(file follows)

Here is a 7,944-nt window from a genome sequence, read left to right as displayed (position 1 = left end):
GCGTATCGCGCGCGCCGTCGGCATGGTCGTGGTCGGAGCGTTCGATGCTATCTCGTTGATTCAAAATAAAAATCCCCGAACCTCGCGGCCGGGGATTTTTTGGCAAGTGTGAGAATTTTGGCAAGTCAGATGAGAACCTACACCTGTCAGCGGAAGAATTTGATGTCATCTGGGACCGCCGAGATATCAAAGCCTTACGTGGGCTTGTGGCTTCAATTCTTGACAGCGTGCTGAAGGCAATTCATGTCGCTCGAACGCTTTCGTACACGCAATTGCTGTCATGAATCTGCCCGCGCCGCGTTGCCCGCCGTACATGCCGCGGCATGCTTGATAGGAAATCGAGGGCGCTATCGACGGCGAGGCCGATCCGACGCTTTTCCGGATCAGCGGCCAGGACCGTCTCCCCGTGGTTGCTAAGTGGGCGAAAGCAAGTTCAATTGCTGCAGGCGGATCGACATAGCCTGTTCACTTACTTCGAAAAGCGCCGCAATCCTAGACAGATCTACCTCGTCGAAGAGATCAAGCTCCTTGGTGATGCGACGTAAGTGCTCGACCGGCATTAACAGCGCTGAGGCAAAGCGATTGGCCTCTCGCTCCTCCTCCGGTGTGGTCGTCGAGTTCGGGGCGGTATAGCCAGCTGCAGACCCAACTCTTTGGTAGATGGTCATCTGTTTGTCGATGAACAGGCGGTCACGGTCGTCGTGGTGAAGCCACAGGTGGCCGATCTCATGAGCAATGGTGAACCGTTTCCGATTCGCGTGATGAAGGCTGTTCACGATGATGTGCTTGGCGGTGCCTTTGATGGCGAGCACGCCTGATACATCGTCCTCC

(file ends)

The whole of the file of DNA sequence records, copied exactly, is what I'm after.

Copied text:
Here is a 7,944-nt window from a genome sequence, read left to right as displayed (position 1 = left end):
GCGTATCGCGCGCGCCGTCGGCATGGTCGTGGTCGGAGCGTTCGATGCTATCTCGTTGATTCAAAATAAAAATCCCCGAACCTCGCGGCCGGGGATTTTTTGGCAAGTGTGAGAATTTTGGCAAGTCAGATGAGAACCTACACCTGTCAGCGGAAGAATTTGATGTCATCTGGGACCGCCGAGATATCAAAGCCTTACGTGGGCTTGTGGCTTCAATTCTTGACAGCGTGCTGAAGGCAATTCATGTCGCTCGAACGCTTTCGTACACGCAATTGCTGTCATGAATCTGCCCGCGCCGCGTTGCCCGCCGTACATGCCGCGGCATGCTTGATAGGAAATCGAGGGCGCTATCGACGGCGAGGCCGATCCGACGCTTTTCCGGATCAGCGGCCAGGACCGTCTCCCCGTGGTTGCTAAGTGGGCGAAAGCAAGTTCAATTGCTGCAGGCGGATCGACATAGCCTGTTCACTTACTTCGAAAAGCGCCGCAATCCTAGACAGATCTACCTCGTCGAAGAGATCAAGCTCCTTGGTGATGCGACGTAAGTGCTCGACCGGCATTAACAGCGCTGAGGCAAAGCGATTGGCCTCTCGCTCCTCCTCCGGTGTGGTCGTCGAGTTCGGGGCGGTATAGCCAGCTGCAGACCCAACTCTTTGGTAGATGGTCATCTGTTTGTCGATGAACAGGCGGTCACGGTCGTCGTGGTGAAGCCACAGGTGGCCGATCTCATGAGCAATGGTGAACCGTTTCCGATTCGCGTGATGAAGGCTGTTCACGATGATGTGCTTGGCGGTGCCTTTGATGGCGAGCACGCCTGATACATCGTCCTCC